India needs data protection law

WhatsApp’s decision to delay the update of its private policy, following a backlash from its users, is an implicit acknowledgement of the increasing role played by perceptions about privacy in the continued well-being of a popular service. Problems for the Facebook-owned app started earlier this month when it announced an update to its terms of service and policy, according to which users would no longer be able to opt-out of sharing data with Facebook. February 8 was kept as the deadline for the new terms to be accepted. This triggered a mass exodus from WhatsApp. It may have come as a shock to most Internet users that an app promising end-to-end encryption, and which routinely declines law enforcement enquiries with the excuse that it has no access to user chats. It is largely true that netizens sign off much of their rights overprized personal information when they sign on to social media platforms and the like. Big Tech has never been averse to building up their businesses and making money out of a large number of users running into millions.
The new policy essentially takes away the choice users had until now to not share their data with other Facebook-owned and third-party apps. While Facebook-owned WhatsApp’s updated privacy policy has been stoking concerns about privacy and data sharing with other apps, what is being missed amid the clamour is this: if India had a data protection law in place, WhatsApp would not have been able to go ahead with this update in the first place. In fact, India’s data protection law has been languishing for two years by now.
WhatsApp was set up by two former employees of Yahoo!, Brian Acton and Jan Koum, who famously applied for jobs at Facebook but were rejected. At first, the idea behind the app was to simply show personalised statuses next to names of people on an iPhone. It was only after WhatsApp 2.0 was launched as a messaging application that the monthly active users for what was then a free app suddenly shot up to 250,000. WhatsApp was suddenly growing so fast that they decided to switch from being free to a paid service to avoid too rapid growth.
In 2010, the app introduced location sharing, in 2011 group chats, and in 2013 voice messaging. By April 2014, they had 500 million monthly active users. It was in October of that year that Facebook bought the company for $19 billion. At the time, the acquisition was the largest purchase of a venture-backed company in history.
In 2017, Facebook was fined $122 million by the EU’s antitrust authority for changing its privacy policy to allow advertisers on Facebook and Instagram to access data from WhatsApp, in spite of having informed the EU in 2014 that it couldn’t combine WhatsApp data with its other services. Both Acton and Koum have since left the company after much publicised ethical disagreements with Facebook about the future of the app and the protection of its users’ data. In spite of all that, the number of monthly active users of WhatsApp hit 1.5 billion in January 2018. In India, as the cost of mobile data stays low, the use of applications such as WhatsApp continues to increase.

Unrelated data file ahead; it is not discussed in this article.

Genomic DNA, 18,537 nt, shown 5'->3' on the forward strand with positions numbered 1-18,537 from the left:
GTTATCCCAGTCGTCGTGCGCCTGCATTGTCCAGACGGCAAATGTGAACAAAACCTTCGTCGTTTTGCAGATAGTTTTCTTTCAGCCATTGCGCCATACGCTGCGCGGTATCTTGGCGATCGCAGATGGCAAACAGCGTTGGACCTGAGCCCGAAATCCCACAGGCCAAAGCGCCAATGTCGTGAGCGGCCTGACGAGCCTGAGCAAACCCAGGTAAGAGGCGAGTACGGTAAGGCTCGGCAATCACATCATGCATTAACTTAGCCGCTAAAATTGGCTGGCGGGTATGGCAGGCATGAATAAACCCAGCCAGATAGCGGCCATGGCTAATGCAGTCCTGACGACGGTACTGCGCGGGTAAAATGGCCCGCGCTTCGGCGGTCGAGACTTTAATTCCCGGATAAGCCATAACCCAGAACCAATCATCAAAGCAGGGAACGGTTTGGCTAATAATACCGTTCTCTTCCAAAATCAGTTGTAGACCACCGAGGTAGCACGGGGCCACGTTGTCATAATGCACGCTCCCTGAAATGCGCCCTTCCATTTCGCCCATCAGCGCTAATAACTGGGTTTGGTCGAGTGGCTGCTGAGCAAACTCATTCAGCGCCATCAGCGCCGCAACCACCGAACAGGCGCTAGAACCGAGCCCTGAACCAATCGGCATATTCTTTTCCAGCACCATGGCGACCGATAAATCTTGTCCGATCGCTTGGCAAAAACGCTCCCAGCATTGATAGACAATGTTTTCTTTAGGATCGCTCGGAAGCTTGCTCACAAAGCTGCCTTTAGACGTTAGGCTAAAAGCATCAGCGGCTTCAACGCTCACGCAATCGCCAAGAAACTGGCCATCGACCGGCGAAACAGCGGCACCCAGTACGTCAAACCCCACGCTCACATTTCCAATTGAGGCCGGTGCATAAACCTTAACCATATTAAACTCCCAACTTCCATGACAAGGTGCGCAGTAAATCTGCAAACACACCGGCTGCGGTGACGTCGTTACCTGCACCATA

WhatsApp’s updated privacy policy, which was made known on January 4, essentially takes away the choice users had until now to not share their data with other Facebook-owned and third-party apps. If users do not agree with the updated privacy policy of the messaging platform, they will have to quit WhatsApp by February 8 - when the new terms of service are set to come into effect. Had the data protection law or regulation been in place, this issue would not have arisen in the first place. Section 5 of the Personal Data Protection Bill, which was introduced by the Parliament, and which came out of the Srikrishna Committee Report, says that you can only use the information for purposes that are reasonably linked to the purpose for which the information was given. If that section was there, then this (the new update in WhatsApp’s privacy policy) would have been illegal. This is exactly the reason as to why users in the European Union are safe from this change.

- Prabhakar Purandare

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